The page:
Life is like a trip. During this trip you will smile, you will cry, you will suffer. You will meet people : bad people and good people. Some of them will die, but you can’t help it. So just turn around and continue to live for the ones who lost themselves and the ones who fell.
“You’re wasting your time by asking ‘Why?’ when the answer is already there. Asking yourself 'Now what shall I do about it?’ is much more beneficial if you’re going to use your brains. Or else convince yourself somehow that 'That’s just the way it is.’”
-Levi, Retrace 67
I think this quote by Levi is very interesting because you can see that various aspects of it are present in the philosophies of characters in the series.
Oz starts out convincing himself that 'That’s just the way it is’ when anything bad happens. We can see this very clearly in the early chapters when he states that he’ll accept anyone’s betrayal, and when he faces his father’s disgust, and repeatedly when he accepts death. However, as his character develops, so does his philosophy, and he eventually transforms from complacent to assertive and starts asking himself 'Now what shall I do about it?’ This is illustrated by his decision to try to stop Oswald from killing Lacie. When he yells that he doesn’t want his past to change, he’s completely standing up for what he wants instead of putting himself to the side as he usually does. He won’t stand idly by as he’s erased from existence; he chooses to fight it instead. Furthermore, his 'That’s just the way it is’ philosophy doesn’t go away, but evolves into a more mature version of itself. Instead of simply accepting everything, Oz starts only accepting the things that he has no power to change, like his relationship with his father. In the end, he recognizes that his father is the one with the problem, not himself, and he realizes that there’s nothing he can do to change his father’s perception of him. In this case, his 'That’s just the way it is’ mindset is invaluable, as it allows him to move on from a painful, irresolvable situation. Personally, I think that Oz’s character development and his ability to intertwine the two philosophies is absolutely beautiful.
Oswald, on the other hand, clearly primarily utilizes the 'That’s just the way it is’ philosophy. He loves his sister and obviously doesn’t want to kill her, but is convinced that he cannot escape the situation. Furthermore, Lacie’s acceptance of her own death helps to persuade Oswald that her death is inevitable, if not acceptable. Even though he acknowledges that he could send Lacie away with Jack, which is a product of a 'Now what shall I do about it?’ mindset, his ultimate abstinence from this decision solidifies his classification as one who simply accepts the situation.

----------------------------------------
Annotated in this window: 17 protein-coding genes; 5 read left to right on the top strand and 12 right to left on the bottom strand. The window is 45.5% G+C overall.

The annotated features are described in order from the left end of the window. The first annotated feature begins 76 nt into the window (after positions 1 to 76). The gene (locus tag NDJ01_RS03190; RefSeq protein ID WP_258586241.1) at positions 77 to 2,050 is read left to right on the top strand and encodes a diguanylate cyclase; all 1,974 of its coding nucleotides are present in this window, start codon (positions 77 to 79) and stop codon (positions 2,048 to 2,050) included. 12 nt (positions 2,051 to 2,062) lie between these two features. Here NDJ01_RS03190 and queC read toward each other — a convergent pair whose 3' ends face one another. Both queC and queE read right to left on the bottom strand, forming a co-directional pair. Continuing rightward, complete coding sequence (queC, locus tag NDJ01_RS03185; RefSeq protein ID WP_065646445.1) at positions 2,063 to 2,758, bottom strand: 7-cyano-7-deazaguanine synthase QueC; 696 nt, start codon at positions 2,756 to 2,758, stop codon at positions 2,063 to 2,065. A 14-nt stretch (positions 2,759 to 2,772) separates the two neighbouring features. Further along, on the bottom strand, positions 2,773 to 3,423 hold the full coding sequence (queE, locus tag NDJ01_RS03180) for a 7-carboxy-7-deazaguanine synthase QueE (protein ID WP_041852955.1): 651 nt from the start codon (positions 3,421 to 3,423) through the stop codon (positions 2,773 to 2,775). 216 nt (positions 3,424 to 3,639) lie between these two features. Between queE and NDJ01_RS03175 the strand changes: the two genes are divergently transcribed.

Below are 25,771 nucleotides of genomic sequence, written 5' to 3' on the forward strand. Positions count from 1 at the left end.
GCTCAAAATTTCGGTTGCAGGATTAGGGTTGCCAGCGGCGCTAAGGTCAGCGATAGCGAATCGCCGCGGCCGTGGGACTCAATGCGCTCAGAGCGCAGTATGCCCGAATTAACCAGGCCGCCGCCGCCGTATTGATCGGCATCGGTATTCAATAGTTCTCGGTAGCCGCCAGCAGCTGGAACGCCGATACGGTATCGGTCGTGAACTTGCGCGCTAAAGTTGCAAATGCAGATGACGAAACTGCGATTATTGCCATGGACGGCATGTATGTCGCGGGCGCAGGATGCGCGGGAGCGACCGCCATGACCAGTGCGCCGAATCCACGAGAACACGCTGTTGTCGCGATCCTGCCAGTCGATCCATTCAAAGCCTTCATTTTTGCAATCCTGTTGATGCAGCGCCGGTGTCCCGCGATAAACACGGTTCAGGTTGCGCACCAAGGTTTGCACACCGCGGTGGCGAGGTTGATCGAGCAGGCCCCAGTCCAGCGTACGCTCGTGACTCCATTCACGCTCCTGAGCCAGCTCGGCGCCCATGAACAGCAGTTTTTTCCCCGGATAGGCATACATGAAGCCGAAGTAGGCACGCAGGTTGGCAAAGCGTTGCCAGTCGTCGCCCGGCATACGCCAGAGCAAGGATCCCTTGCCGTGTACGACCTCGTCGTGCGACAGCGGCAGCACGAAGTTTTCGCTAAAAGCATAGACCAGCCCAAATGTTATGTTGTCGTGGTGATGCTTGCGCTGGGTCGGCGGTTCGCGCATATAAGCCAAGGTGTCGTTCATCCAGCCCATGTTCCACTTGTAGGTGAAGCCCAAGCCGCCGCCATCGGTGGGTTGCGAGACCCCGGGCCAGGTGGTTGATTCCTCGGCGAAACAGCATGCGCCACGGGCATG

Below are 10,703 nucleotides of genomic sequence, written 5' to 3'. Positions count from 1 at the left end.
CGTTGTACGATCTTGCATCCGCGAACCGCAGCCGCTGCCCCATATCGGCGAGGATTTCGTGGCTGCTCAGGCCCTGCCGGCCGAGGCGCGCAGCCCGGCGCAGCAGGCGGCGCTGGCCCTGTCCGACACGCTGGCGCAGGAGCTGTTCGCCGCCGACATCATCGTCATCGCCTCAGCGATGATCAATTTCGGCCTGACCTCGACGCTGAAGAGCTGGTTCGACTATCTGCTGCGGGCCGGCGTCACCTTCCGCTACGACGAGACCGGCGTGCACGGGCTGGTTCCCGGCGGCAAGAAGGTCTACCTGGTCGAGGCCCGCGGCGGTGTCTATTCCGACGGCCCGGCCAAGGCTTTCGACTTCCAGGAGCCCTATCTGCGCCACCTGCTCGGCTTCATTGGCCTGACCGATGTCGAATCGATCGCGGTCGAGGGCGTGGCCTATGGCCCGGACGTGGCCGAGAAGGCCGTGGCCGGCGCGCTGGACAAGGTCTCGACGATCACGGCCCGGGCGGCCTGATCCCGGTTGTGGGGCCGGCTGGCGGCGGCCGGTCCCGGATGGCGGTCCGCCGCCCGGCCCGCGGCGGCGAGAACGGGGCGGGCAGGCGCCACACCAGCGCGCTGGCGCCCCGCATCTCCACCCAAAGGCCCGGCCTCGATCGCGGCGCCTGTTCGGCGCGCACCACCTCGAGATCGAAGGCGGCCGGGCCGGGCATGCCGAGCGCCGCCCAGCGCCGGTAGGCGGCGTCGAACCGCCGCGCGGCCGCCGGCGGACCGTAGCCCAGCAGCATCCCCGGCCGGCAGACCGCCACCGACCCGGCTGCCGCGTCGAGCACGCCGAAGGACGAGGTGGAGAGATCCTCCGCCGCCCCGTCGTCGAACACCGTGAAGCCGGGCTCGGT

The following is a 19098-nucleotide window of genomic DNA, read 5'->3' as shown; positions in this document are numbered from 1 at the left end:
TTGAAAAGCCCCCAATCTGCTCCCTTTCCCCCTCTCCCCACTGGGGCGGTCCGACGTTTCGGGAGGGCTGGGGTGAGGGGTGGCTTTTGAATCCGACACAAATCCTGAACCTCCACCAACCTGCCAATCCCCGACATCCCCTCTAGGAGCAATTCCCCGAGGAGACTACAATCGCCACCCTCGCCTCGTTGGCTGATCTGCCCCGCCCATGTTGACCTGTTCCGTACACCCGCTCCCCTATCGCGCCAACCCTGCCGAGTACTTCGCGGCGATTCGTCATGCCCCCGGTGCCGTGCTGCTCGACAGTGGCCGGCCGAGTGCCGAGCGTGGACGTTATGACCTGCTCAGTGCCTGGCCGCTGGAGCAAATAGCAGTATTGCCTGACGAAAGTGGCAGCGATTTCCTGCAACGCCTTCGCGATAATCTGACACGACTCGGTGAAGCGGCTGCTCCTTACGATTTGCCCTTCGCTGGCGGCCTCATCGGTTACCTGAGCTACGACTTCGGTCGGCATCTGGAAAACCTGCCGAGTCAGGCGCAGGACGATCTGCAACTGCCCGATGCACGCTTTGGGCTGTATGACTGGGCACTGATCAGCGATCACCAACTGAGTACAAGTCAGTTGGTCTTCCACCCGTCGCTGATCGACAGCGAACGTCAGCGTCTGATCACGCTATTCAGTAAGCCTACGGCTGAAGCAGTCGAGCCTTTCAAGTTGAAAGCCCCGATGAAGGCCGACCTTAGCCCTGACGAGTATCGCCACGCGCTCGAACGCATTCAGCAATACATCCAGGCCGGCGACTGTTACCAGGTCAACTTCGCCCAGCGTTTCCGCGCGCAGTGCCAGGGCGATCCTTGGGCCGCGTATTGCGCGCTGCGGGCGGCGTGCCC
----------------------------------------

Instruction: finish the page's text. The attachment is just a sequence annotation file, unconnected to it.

Now we come to Jack. Boy howdy is he different from Oswald! His mindset is almost obsessively shaped by asking 'Now what shall I do about it?’ Until the very end, Jack doesn’t once simply accept a situation. He is a very proactive individual in that he acts on his convictions at every opportunity he gets. That is, after his meeting with Lacie. Before Lacie, he was a complacent man, as illustrated by his acceptance of being homeless and his lack of hope in life. He didn’t care whether he lived or died. Once he met Lacie, she sparked something assertive in him that changed his being. One thing that makes Jack’s character so unsettling is the magnitude of his change after meeting Lacie, and then the purity with which he sustained a 'Now what shall I do about it?’ mindset afterward. The exclusiveness with which he addresses a solution by thinking 'Now what shall I do about it?’ is unnatural. Even Oswald, who is a healthy example of one who allies himself with a single philosophy, is still shown to use 'Now what shall I do about it?’ as well. Jack’s obsession with a single philosophy is inhuman. Once Lacie left him, Jack immediately started thinking of ways to find her. Once Lacie was thrown into the Abyss, Jack immediately started thinking of ways to get her back. Once his plan started going awry, he immediately adapted and started thinking of how to use Alice to achieve his goals.
Ada  | Alice  | Cheshire  | Duldee  | Echo/Duldum  | Glen  | Jack  | Lacie  | Levi  | Noise/Zwei  | Oswald  | Oz  | Vincent  | Ada and Vincent  | Alice and Cheshire  | Echo and Noise  | Echo and Oz  | Glen and Alice  | Oz and Gilbert  | Oz and Jack  | Vincent and Noise 
All Under Cut All Free to Use
Icon Size: 100 x 100 pxs
Note: I do not give out the [single] Gilbert icons I make with each retrace